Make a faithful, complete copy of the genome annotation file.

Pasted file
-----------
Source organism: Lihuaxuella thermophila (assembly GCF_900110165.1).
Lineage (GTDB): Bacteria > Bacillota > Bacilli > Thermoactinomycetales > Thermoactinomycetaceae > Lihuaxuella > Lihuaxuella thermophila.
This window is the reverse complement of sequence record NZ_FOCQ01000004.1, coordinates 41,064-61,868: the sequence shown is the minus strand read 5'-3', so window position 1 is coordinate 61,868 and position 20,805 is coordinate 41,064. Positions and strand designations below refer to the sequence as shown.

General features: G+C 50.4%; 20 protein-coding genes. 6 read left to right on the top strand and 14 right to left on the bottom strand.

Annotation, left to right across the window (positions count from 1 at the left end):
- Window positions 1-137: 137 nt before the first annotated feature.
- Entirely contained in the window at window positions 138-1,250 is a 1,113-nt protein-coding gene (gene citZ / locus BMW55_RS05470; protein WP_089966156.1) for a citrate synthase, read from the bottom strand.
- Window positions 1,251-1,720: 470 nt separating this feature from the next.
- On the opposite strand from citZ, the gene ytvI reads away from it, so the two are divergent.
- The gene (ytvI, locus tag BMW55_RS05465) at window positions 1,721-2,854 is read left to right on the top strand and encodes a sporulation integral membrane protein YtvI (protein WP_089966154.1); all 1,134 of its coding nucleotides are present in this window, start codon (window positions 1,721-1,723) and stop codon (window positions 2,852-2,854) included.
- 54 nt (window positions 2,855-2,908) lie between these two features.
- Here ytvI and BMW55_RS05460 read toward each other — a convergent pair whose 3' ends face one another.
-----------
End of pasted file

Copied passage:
Source organism: Lihuaxuella thermophila (assembly GCF_900110165.1).
Lineage (GTDB): Bacteria > Bacillota > Bacilli > Thermoactinomycetales > Thermoactinomycetaceae > Lihuaxuella > Lihuaxuella thermophila.
This window is the reverse complement of sequence record NZ_FOCQ01000004.1, coordinates 41,064-61,868: the sequence shown is the minus strand read 5'-3', so window position 1 is coordinate 61,868 and position 20,805 is coordinate 41,064. Positions and strand designations below refer to the sequence as shown.

General features: G+C 50.4%; 20 protein-coding genes. 6 read left to right on the top strand and 14 right to left on the bottom strand.

Annotation, left to right across the window (positions count from 1 at the left end):
- Window positions 1-137: 137 nt before the first annotated feature.
- Entirely contained in the window at window positions 138-1,250 is a 1,113-nt protein-coding gene (gene citZ / locus BMW55_RS05470; protein WP_089966156.1) for a citrate synthase, read from the bottom strand.
- Window positions 1,251-1,720: 470 nt separating this feature from the next.
- On the opposite strand from citZ, the gene ytvI reads away from it, so the two are divergent.
- The gene (ytvI, locus tag BMW55_RS05465) at window positions 1,721-2,854 is read left to right on the top strand and encodes a sporulation integral membrane protein YtvI (protein WP_089966154.1); all 1,134 of its coding nucleotides are present in this window, start codon (window positions 1,721-1,723) and stop codon (window positions 2,852-2,854) included.
- 54 nt (window positions 2,855-2,908) lie between these two features.
- Here ytvI and BMW55_RS05460 read toward each other — a convergent pair whose 3' ends face one another.